GUAM ACTIVISTS ADDRESS UN COMMITTEE

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HAGATNA, Guam (Pacific Daily News, June 22) – Members of a Guam delegation, including a former island lawmaker, spoke before the United Nations committee on non-self governing territories yesterday in New York City and called for closer attention to Guam, especially in light of the pending military buildup.

The Guam delegation members told the UN Special Committee of 24 that the island continues to be a colony of the United States. The UN committee was created to consider appropriate types of self-government models for the world's 16 remaining "non-self governing" territories, which include Guam.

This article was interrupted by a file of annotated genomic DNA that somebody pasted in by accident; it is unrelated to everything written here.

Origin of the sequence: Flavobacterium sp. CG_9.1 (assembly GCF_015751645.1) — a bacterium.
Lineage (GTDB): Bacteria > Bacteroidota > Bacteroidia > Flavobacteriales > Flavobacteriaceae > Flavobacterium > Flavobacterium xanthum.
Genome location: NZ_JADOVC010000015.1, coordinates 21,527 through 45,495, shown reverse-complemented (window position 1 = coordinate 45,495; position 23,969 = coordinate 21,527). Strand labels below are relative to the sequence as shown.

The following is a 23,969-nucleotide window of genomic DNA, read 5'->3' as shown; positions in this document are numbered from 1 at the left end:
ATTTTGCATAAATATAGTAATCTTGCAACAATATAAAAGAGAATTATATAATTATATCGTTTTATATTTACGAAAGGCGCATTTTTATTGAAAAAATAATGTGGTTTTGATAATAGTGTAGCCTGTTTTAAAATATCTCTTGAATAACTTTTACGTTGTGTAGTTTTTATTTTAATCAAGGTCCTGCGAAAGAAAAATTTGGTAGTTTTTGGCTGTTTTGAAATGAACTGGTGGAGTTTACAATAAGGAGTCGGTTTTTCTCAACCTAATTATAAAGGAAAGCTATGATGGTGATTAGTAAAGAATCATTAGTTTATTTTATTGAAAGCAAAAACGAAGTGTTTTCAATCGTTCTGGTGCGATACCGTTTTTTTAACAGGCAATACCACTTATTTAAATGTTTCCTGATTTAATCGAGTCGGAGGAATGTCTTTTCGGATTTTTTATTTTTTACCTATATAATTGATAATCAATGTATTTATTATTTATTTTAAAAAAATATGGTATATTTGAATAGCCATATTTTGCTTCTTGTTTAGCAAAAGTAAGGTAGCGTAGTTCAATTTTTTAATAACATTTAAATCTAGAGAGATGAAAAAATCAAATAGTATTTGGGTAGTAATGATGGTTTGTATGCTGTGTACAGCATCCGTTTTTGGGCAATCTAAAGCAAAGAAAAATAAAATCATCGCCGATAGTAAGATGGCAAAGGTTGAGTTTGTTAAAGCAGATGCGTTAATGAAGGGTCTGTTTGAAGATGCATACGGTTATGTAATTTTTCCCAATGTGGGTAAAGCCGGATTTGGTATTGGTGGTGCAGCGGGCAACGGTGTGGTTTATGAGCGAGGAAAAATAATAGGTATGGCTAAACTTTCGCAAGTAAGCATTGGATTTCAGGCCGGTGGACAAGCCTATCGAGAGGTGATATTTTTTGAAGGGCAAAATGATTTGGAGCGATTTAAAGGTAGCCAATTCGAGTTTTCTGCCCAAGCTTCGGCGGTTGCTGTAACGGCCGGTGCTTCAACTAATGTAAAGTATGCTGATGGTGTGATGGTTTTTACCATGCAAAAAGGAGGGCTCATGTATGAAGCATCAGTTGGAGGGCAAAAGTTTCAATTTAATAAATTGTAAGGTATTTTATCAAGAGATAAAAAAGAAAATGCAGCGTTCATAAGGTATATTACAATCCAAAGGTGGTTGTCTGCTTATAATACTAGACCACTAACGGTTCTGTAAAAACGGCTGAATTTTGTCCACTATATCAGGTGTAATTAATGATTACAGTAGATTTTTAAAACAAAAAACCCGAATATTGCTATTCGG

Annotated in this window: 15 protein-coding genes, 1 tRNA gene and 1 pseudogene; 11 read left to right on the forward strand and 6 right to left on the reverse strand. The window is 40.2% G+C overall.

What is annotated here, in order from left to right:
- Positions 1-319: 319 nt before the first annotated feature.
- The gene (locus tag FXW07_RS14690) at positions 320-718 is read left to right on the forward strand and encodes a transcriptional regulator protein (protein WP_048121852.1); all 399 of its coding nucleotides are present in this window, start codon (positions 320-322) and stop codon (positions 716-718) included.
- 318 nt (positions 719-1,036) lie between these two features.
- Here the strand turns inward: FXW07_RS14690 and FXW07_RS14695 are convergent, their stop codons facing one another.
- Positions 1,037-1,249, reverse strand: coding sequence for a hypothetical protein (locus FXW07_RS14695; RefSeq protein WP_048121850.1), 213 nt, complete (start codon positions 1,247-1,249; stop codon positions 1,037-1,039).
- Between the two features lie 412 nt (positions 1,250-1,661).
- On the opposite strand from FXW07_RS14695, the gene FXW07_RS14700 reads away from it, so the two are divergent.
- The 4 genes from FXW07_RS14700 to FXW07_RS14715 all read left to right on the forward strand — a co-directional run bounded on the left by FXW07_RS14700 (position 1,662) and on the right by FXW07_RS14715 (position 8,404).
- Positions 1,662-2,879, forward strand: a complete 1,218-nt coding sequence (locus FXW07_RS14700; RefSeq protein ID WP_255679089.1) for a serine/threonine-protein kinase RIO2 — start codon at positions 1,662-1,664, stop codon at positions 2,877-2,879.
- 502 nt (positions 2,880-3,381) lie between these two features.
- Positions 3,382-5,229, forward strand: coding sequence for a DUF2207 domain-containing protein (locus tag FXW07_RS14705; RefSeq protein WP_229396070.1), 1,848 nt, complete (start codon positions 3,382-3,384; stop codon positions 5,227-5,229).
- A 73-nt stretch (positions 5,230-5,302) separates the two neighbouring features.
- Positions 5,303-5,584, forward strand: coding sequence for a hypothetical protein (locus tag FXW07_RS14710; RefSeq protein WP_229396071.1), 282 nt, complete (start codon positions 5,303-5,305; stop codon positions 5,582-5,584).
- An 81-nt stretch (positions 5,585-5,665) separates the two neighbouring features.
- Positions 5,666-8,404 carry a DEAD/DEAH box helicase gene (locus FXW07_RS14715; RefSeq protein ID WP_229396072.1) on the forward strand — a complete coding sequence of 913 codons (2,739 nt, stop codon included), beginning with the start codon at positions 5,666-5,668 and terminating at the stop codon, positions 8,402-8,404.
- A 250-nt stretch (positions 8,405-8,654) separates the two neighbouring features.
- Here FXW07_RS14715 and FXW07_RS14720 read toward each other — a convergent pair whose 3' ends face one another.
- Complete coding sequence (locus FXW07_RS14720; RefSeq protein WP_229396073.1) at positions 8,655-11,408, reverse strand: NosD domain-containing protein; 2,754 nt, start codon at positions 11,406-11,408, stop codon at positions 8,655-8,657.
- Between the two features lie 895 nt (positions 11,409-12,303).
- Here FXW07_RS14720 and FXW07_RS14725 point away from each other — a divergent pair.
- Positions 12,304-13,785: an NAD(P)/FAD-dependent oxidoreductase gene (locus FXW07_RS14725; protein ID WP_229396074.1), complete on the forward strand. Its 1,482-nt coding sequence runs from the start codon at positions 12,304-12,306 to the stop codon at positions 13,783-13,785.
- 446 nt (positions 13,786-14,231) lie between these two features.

The delegation pointed to the "United States' refusal to respect the Chamorro people's right to self-determination."

The quest of self-determination was at one point a movement on Guam, but has since stalled. The government invested resources in a local constitutional convention, and later in trying to convince Congress to approve the draft Guam Commonwealth Act. But both efforts failed.

Hope Antoinette Cristobal, a Chamorro activist, said colonization "has had an impact on the psychological disposition of my people."

Sabina Flores Perez, a Chamorro activist who spoke before the UN Special Political and Decolonization Committee in October 2006, said it is time for the UN and the international community to respond to Guam.

"In this time of great need for Chamorros and Guam ... it is essential to ensure that all the accomplishments of our forebears on behalf of decolonization and self-determination be maintained," said Perez.

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